Washington Post- Conversations: NIH Director Francis S. Collins | Friends of Cancer Research

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Washington Post- Conversations: NIH Director Francis S. Collins

Last week, before the health-care bill passed the House, Francis S. Collins, director of the National Institutes of Health,

 met with The Washington Post's editorial board and a group of newsroom reporters and editors. Collins, 59, is a physician and scientist who helped guide the Human Genome Project to completio n. He has led the NIH since last summer and oversees its 27 institutions and centers, 18,000 employees and budget of $36 billion (including stimulus funds).

Collins is also known for his 2007 book, "The Language of God: A Scientist Presents Evidence for Belief." He responded to questions about his Christian faith, health-care reform and genetic testing. Here are excerpts from that interview.

 

 

-- Rachel Saslow

Q What are you glad to see in the health-care bill?

The most significant thing is comparative effectiveness research. We've been doing a lot of that for many years, although it wasn't necessarily called that. We've certainly been comparing treatment A with treatment B to see what works best. An example is the diabetes prevention program, which taught us that if you're tipping over into diabetes, you're better off with diet and exercise than you are with medication.

What do you think are missed opportunities?

It could be a long list. I suppose we all hoped to see more of an emphasis on understanding how incentives for providers play a role in the cost of health care. That seems like the big area where we could have seen a lot of potential cost savings, and perhaps we will yet.

After you got your genome analyzed, what lifestyle changes did you make?

Diabetes turned out to be high for me. My lifetime risk, by this test, is in the neighborhood of 30 percent. . . . I got this information nine months ago and realized I'm not that lean or athletic, so I finally got involved in taking care of myself. I work out three times a week, and I've lost 22 pounds since last summer. I'm glad. It makes me feel better.

Now you might say, "Collins, you should have done that anyway. Did it really take a DNA test to get you to pay attention to good health practices?" Well, maybe it shouldn't have, but in my little anecdote here, it did get my attention. It's a reminder that we are all flawed at the DNA level and have the risk of some disease lurking in the future, and if we can do something about it, maybe we should.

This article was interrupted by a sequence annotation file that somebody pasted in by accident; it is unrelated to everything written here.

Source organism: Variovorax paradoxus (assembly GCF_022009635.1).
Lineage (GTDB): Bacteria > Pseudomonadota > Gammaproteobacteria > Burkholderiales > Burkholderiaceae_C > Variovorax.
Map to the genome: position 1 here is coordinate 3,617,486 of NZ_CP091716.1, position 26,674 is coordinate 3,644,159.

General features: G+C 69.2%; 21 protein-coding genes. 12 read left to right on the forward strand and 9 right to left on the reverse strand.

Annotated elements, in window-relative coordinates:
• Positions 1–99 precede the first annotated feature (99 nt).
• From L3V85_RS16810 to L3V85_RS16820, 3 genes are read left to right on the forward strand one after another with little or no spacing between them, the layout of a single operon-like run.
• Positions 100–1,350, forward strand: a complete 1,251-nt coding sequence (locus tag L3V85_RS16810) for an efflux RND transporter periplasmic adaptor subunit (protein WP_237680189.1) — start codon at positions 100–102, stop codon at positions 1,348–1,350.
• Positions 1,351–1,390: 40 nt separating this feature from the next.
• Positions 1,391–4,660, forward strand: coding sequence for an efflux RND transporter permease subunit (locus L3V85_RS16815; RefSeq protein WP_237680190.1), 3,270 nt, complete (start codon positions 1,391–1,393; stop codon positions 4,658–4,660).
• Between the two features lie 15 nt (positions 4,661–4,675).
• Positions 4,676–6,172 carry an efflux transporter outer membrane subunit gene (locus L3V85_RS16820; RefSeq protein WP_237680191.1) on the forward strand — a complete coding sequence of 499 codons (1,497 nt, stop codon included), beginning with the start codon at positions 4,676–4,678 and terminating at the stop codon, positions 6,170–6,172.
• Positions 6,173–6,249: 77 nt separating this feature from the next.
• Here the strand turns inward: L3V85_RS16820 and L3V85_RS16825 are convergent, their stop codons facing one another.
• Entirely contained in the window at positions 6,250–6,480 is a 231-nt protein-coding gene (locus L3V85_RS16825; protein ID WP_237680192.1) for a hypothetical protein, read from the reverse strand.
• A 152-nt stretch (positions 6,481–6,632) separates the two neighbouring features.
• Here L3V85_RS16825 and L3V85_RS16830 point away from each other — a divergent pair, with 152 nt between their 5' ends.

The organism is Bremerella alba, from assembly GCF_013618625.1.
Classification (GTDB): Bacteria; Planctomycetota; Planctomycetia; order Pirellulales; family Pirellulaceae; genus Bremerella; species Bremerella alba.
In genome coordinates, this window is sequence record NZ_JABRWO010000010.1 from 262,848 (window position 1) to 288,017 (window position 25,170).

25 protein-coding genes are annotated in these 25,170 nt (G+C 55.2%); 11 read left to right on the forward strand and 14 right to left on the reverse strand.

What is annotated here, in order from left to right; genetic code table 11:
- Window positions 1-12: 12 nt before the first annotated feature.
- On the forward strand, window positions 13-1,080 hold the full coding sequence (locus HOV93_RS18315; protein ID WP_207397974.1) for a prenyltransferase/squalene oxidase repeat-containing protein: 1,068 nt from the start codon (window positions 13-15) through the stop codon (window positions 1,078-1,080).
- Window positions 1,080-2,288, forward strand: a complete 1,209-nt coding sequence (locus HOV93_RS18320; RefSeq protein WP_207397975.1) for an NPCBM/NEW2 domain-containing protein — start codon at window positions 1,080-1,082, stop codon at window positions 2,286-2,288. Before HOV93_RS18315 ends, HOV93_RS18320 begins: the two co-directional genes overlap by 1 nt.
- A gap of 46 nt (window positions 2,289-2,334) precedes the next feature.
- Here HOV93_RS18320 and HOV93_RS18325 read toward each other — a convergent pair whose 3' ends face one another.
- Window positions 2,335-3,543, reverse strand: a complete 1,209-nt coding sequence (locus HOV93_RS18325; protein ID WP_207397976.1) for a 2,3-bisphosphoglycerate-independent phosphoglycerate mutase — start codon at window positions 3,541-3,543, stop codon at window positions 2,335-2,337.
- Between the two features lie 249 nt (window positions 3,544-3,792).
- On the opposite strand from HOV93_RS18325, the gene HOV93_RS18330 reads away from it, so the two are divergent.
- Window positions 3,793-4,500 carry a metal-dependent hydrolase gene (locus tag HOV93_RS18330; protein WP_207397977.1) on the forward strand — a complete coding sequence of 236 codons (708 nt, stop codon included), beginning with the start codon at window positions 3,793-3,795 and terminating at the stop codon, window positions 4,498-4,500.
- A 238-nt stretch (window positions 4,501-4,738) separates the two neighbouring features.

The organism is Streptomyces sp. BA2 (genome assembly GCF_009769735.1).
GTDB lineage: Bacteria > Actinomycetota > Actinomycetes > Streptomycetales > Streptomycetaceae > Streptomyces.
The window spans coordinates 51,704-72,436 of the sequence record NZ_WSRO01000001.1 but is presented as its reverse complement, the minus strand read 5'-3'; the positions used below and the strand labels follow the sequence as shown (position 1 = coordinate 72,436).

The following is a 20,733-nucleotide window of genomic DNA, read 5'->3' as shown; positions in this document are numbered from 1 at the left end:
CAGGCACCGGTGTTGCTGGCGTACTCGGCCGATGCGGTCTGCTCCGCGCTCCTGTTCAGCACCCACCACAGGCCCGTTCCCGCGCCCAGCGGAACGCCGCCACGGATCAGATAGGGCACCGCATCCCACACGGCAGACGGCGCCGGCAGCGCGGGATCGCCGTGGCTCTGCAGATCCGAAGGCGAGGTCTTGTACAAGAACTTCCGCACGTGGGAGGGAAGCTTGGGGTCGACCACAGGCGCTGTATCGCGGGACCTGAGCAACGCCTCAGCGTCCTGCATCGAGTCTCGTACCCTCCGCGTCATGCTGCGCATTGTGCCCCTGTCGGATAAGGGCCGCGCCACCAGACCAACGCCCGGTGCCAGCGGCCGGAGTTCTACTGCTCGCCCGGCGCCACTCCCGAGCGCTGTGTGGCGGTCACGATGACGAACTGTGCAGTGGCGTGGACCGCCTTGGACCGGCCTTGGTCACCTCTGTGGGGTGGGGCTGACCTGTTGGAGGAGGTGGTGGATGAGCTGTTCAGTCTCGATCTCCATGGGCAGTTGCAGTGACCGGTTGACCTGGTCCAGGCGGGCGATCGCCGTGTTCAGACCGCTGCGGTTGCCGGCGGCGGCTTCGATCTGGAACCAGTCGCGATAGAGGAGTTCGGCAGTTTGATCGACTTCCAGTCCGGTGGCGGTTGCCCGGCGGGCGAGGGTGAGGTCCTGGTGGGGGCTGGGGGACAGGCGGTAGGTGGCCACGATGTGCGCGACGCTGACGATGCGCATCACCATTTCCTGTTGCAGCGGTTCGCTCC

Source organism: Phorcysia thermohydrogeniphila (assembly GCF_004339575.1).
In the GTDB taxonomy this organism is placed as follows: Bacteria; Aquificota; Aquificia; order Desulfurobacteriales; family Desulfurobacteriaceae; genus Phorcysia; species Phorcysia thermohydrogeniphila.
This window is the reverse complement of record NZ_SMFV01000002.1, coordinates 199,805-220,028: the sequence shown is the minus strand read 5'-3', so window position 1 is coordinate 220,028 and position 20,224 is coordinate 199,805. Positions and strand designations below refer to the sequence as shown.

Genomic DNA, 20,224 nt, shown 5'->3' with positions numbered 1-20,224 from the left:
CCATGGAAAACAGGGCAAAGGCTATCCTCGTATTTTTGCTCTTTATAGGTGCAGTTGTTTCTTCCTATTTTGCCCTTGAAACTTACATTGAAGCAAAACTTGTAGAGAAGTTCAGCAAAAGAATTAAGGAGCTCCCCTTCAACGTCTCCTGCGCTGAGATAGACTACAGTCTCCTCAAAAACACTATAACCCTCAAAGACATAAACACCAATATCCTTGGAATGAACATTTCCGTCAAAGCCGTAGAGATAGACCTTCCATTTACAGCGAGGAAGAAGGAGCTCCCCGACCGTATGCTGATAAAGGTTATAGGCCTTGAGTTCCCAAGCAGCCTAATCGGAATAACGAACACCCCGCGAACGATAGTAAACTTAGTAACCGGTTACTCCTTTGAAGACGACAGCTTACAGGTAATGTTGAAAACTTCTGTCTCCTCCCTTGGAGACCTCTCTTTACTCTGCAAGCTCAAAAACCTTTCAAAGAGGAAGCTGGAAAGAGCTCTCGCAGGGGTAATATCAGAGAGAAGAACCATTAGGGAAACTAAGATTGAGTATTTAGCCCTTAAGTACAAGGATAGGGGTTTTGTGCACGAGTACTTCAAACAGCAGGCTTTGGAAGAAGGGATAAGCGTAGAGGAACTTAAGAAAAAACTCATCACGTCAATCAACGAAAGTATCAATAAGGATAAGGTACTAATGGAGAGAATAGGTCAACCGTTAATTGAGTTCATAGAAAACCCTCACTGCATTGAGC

What does that tell us about the usefulness of genetic testing?

It's going to be extremely interesting to see how it changes the landscape for personalized medicine. And particularly when it comes to pharmacogenomics, by which I mean picking the right drug for the right person at the right dose for the right time.

How does the United States perform these days compared with other countries in terms of medical research and scientific advances?

I think we are still seen as right at the leading position, but not by much. Ten or 15 years ago, there was a big [gap] between us at the top and the next notch down. Not anymore. Europe has certainly come up quite strongly. The steepest curves are coming from China and India and Brazil, to some extent, who are increasing their investments year by year at a much steeper slope than we are. We've been effectively flat in our support of biomedical research for quite a while.

How much of your budget is shaped by how effective the cancer lobby or Alzheimer's lobby is, as opposed to science?

So far, we have been very fortunate that the earmarking tendencies that have struck other government agencies have not happened much at NIH. The Obama administration has made it clear that cancer and autism ought to be priorities for medical research, and we totally agree. There are remarkable scientific opportunities in both of those areas. But I've not been given a number by [the Office of Management and Budget] or the White House that says, "You will spend this amount of money on cancer and autism."

Have the people at the NIH adjusted to having a believer in their midst?

I think anybody who has worked with me previously at NIH over the last 17 years would tell you that's not something that has influenced my scientific decision-making, so I think we're okay.

Forty percent of scientists are in fact believers, so it's not like I'm this complete wacko. It's just one of those things that's generally not talked about, and I guess I have disturbed some of those that don't share that belief by talking about it. The stage has been occupied mostly by the extreme voices, coming from really shrill atheist pronouncements that science makes God no longer relevant or, on the other hand, fundamentalists pounding the Bible and saying science must be wrong because it doesn't agree with their interpretation of Genesis.

Surely most people don't think either of those are right, but they haven't heard much about what are the alternatives that could, in an intellectually satisfying way, put these worldviews together. All I try to do is say there's a way to do that.